Wang, Wentao (Shanghai Jiao Tong University / China Ship Scientific Research Center) | Qiu, Gengyao (China Ship Scientific Research Center) | Wang, Jianhua (Computational Marine Hydrodynamics Lab (CMHL), State Key Laboratory of Ocean Engineering, School of Naval Architecture, Ocean and Civil Engineering, Shanghai Jiao Tong University) | Wan, Decheng (Computational Marine Hydrodynamics Lab (CMHL), State Key Laboratory of Ocean Engineering, School of Naval Architecture, Ocean and Civil Engineering, Shanghai Jiao Tong University)
Ship bow wave breaking phenomenon is still a challenge for CFD simulation, due to unsteady mixture flow and the lack of detailed experimental validation data. As a new wave breaking study case, a scaled KRISO container ship (KCS) model of 1/52.6667 is selected. To determine the appropriate detailed wave breaking measurement case conditions for future CFD validation, experimental and computational investigations are conducted with trim and sinkage variation. The trim and sinkage have significant effects on wave breaking phenomenon. Spilling and plunging wave breaking are observed.
Wave breaking is a quite common flow phenomenon at sea for ships. The breaking waves around ship bow region can produce sprays, mixture of air – water mixture flow and will extend to the far field of ship's downstream, which will affect the performance of the hull & propulsion systems and increase the ship wake signatures.
The 3D breaking wave and the flow field due to the breaking waves are quite challenging for CFD solvers. Wilson et al. (2006) investigated the breaking waves for the high-speed transom stern ship (R/V Athena I) by using the URANS solver in CFDSHIP-IOWA. One low
Wang, Shao-dong ( National University of Defense Technology) | Du, Hui (National University of Defense Technology) | Wei, Gang (National University of Defense Technology) | Wang, Xin-long (National University of Defense Technology) | Xu, Jun-nan (National University of Defense Technology)
In order to study the influence of slope on the depression-type internal solitary wave (ISW), experiments on flow field and waveform of ISW evolving over the gentle slope are conducted by using conductivity probe array and PIV technique. Experimental results show that the flow velocity distribution induced by the shoaling ISW is consistent with its waveform under the condition without turning point, meanwhile a newborn depression ISW will be generated. For the case with turning point, the back of ISW is raised and the vertical velocity is greatly enhanced, resulting in the flow field of elevation ISW.
The internal solitary wave (ISW) is a kind of special fluctuation with the large amplitude, strong induced velocity and long propagation distance in the ocean (Leon and Marek. 2019; Jackson, 2007). During the process of propagation, the ISW can contain tremendous energy and aggravate the energy cascades in the ocean. As the ISWs pass over the topography, their waveforms, amplitudes and induced flow field will have non-regular and non-steady changes, leading to ISW structure changes, sudden strong currents and instability such as waveform distortion, inversion, breaking, and energy flux (Sarkar, et al., 2017; Lamb, 2014; Cai, et al., 2012).
Numerous remote sensing and in-situ observations demonstrate that the ISW type will be change through the turning point where the depth of the upper is equal with the bottom layer one in a density stratified water column. In other words, while shoaling across a sloping shelf from deep water to shallow part, the depression-type ISW may commence inversion to elevation-type ISW. Shroyer et al. (2009) studied the ISWs polarity reversal in New Jersey coast and founded that the symmetric waves propagating into shallow water develop an asymmetric shape. The wave front face was to be broaden while the trailing face remained steep because the leading edge accelerates, and this trend continued to develop until the front face cannot be recognized and the elevation-type wave evolved from the tail of the depression-type wave. This polarity reversal of ISW could be judged by the positive and negative vorticity field, which was consistent with the sign change of nonlinear term in KdV equation. Some oceanographers studied the polarity conversion of ISW waveforms in the South China Sea after 2002. (Orr, et al. 2003, Ramp, et al. 2004, Yang YJ, et al. 2004). Moum et al. (2003, 2007) studied the ISWs propagation characteristics in the Oregon continental shelf and showed that the wavelength would be shorter during the propagation from the deep water to the shallow water, moreover, the wave instability and breaking were analyzed and pointed out that the shear instability was the generation mechanism for turbulence. Zachariah, et al. (2005) calculated the kinetic energy, potential energy and energy flux of internal waves in the New Jersey coast by using flow field data. The research showed that the kinetic energy was equal with the potential energy approximately. Alford et al. (2010) studied the ISWs propagating westward along the continental shelf from Luzon Strait, and analyzed the wave speed, wavelength, amplitude, and energy. Martini, et al. (2013) observed the shoaling process of the internal tidal waves along the slope in the Oregon continental shelf, which included steepening, crushing and turbulent mixing. Silva et al. (2015) studied the generation and propagation of internal waves on the upstream side of a large sill of the Mascarene Ridge and pointed out the relationship between the background flow field and the generation of internal waves. Xu, et al. (2016) studied the generation and propagation of ISWs in northern South China by using the numerical simulation and satellite images, and analyzed the influence of coastline on the generation and propagation of waves. Due to the high cost of field observation and the complexity of background elements, the understanding of the influence of topography on both evolution and propagation of ISW was yet very limited.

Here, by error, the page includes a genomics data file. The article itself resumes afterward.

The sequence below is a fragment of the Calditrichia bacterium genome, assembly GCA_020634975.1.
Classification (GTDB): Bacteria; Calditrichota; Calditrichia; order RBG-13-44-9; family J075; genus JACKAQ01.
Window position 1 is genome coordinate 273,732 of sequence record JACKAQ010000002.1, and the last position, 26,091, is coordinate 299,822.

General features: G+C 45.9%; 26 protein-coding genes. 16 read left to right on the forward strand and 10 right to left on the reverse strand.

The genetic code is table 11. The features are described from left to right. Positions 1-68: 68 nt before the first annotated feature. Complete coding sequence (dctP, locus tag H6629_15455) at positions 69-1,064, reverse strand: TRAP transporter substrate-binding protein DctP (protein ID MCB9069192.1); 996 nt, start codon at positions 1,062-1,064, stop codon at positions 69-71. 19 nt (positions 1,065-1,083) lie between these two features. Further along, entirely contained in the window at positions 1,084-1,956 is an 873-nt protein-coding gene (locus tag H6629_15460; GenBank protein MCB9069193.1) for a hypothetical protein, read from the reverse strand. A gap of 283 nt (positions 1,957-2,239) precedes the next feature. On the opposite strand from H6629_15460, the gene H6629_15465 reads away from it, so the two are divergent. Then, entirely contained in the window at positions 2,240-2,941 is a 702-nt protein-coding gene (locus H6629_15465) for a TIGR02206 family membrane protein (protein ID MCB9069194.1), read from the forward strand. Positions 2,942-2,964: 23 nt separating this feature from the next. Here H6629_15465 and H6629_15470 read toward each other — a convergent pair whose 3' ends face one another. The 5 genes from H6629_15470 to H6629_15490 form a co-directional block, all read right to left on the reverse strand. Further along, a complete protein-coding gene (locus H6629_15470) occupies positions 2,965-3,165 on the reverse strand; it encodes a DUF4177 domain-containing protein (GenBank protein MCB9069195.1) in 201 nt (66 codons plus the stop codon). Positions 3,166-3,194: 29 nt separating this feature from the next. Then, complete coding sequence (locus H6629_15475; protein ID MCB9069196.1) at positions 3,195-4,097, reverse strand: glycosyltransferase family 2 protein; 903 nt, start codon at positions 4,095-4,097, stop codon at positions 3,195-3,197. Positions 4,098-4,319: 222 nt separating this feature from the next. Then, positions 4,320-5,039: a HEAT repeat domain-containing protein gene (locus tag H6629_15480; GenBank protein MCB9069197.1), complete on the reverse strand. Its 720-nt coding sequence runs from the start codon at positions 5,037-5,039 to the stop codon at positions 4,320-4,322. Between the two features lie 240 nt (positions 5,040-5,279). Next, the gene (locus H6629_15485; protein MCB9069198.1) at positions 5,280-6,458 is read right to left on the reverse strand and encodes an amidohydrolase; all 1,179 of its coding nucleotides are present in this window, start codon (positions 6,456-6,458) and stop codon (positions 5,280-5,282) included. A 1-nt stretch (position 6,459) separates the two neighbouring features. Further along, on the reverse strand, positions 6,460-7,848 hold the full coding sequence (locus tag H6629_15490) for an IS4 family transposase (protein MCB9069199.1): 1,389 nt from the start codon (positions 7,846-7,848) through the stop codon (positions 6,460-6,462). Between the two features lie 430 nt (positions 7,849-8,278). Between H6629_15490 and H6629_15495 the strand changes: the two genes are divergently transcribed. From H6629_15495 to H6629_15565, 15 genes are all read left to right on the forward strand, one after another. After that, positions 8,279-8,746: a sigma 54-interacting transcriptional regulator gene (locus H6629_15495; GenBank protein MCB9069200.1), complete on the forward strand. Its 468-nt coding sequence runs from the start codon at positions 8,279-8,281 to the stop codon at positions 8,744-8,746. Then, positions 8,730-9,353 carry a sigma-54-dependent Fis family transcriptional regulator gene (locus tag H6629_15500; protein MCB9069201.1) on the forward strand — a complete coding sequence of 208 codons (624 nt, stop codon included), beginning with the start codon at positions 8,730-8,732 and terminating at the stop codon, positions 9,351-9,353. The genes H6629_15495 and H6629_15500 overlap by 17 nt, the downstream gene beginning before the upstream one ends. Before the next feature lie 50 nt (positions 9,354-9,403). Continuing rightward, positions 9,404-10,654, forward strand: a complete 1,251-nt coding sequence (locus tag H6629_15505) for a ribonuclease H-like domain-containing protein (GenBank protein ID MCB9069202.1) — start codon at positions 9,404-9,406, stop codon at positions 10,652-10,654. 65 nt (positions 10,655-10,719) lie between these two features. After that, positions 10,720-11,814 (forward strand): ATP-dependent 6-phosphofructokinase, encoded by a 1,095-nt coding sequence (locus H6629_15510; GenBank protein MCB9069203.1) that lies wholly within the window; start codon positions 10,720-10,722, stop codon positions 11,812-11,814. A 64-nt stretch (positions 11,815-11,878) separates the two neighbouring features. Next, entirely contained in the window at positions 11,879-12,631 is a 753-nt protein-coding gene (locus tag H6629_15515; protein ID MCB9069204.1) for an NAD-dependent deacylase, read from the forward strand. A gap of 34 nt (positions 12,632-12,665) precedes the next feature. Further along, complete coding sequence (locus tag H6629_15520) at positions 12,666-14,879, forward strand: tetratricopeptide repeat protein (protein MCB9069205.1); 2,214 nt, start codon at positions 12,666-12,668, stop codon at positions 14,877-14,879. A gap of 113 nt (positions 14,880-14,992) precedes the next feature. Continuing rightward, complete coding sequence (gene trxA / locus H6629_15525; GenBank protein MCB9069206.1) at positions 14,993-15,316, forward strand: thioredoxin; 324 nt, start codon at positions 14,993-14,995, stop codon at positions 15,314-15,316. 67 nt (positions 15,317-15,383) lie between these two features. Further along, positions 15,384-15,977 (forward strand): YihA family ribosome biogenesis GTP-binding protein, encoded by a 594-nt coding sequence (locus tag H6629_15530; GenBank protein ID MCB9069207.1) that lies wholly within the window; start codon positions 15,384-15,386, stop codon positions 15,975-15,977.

Propellant enhancement is a method of increasing permeability through the application of a transient high pressure event to the target formation. As distinct from hydraulic fracturing, propellant enhancement does not involve the application of chemicals or water and consequently does not present the potential for legacy environmental issues. This paper compares the regulatory aspects of propellant enhancement within the states of Australia and also the differences between environmental impacts.